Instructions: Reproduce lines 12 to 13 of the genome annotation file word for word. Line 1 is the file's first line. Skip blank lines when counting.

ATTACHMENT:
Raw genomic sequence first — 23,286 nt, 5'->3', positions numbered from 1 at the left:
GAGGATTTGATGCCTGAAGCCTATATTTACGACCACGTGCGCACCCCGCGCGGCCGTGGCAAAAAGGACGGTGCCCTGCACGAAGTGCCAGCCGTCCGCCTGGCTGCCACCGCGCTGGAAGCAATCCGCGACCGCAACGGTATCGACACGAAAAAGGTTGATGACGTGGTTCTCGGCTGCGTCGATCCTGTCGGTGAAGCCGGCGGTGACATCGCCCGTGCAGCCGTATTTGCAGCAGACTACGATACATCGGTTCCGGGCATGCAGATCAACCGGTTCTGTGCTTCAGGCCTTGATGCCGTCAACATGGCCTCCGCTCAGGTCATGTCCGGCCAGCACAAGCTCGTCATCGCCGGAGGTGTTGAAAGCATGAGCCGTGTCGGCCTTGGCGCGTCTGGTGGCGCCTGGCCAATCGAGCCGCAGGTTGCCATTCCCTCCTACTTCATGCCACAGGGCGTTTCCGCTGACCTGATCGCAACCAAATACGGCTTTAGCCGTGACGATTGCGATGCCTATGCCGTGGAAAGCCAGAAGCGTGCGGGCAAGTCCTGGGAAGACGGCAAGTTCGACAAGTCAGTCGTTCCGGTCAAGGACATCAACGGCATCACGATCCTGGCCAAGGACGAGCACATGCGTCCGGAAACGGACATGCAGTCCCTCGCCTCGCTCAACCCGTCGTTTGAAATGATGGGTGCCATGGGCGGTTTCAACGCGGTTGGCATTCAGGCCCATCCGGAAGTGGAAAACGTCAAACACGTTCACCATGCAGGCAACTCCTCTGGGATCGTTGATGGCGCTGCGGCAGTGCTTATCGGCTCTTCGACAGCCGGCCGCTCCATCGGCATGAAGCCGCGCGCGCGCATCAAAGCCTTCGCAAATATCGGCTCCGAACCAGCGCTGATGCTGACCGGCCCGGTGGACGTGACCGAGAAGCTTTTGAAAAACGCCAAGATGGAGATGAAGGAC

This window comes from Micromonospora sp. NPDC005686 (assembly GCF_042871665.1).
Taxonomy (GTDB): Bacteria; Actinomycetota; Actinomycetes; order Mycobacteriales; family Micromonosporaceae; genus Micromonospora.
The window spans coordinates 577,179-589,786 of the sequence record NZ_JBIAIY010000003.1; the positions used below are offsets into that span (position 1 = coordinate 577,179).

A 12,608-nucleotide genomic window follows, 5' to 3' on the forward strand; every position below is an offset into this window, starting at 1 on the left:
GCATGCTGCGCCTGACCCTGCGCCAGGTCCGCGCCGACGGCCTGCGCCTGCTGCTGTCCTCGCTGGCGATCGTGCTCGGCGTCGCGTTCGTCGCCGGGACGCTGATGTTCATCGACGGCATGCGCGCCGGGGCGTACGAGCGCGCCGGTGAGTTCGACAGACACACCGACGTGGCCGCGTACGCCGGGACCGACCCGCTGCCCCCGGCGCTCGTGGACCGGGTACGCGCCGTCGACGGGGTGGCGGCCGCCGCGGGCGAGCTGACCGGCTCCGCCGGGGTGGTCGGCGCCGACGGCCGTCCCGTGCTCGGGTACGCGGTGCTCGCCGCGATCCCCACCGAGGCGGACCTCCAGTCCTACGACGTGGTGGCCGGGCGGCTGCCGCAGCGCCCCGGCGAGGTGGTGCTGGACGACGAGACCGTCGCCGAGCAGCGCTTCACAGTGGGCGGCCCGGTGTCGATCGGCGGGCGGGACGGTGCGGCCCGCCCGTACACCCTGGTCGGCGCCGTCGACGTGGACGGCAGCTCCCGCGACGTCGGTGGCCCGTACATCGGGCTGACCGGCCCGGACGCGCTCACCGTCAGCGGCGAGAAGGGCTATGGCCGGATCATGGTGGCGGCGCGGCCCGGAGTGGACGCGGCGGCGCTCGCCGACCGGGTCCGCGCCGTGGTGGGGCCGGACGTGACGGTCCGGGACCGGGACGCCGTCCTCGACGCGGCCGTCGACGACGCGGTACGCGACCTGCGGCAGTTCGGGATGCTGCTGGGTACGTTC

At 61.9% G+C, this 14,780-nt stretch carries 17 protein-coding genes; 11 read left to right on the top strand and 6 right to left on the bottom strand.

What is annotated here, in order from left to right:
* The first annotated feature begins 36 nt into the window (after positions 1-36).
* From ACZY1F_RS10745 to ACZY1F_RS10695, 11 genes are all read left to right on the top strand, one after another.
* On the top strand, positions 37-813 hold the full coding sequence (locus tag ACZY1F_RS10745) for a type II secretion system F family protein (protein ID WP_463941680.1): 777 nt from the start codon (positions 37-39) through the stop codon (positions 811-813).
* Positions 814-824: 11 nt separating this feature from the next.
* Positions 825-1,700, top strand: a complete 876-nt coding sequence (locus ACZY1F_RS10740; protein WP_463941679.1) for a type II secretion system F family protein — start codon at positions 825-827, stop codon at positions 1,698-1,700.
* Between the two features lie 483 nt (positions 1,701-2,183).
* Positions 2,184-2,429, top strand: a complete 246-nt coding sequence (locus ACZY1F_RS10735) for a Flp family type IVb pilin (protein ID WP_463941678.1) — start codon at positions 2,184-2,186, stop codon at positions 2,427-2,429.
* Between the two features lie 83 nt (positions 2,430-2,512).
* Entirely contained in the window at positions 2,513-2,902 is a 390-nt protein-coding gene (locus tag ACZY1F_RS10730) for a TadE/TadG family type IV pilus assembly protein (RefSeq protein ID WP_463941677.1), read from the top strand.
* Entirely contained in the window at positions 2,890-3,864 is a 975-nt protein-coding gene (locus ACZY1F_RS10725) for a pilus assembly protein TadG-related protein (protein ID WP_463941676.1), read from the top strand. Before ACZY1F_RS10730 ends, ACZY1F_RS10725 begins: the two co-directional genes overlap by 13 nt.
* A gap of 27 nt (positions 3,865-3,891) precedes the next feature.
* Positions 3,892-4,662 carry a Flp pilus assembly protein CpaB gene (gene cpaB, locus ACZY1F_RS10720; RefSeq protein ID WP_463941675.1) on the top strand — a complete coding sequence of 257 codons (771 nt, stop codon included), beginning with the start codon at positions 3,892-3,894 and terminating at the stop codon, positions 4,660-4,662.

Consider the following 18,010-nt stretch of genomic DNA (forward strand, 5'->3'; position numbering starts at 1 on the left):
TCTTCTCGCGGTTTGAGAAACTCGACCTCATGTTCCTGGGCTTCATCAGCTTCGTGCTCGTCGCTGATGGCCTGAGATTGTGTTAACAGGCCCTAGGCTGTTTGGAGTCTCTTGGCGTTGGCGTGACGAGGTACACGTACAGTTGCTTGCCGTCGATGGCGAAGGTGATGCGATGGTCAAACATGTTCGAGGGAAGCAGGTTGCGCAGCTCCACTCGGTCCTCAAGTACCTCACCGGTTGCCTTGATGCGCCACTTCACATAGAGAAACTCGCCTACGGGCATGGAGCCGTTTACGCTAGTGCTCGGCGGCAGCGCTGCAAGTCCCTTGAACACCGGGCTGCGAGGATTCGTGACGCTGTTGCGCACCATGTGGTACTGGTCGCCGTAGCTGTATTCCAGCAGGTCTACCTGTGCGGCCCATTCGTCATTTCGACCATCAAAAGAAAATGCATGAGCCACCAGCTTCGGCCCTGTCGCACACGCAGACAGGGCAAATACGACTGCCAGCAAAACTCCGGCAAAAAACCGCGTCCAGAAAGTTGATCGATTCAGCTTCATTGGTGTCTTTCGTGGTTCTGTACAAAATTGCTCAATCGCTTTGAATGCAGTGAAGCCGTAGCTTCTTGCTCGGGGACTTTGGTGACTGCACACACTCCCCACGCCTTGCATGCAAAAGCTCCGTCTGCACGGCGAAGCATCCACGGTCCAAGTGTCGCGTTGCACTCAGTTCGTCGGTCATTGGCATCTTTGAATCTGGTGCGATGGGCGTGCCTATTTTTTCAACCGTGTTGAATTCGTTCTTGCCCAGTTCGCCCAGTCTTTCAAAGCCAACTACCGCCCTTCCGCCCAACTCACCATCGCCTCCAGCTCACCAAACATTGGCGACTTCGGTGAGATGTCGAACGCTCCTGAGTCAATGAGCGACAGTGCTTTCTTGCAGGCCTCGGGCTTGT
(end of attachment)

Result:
* On the top strand, positions 37-813 hold the full coding sequence (locus tag ACZY1F_RS10745) for a type II secretion system F family protein (protein ID WP_463941680.1): 777 nt from the start codon (positions 37-39) through the stop codon (positions 811-813).
* Positions 814-824: 11 nt separating this feature from the next.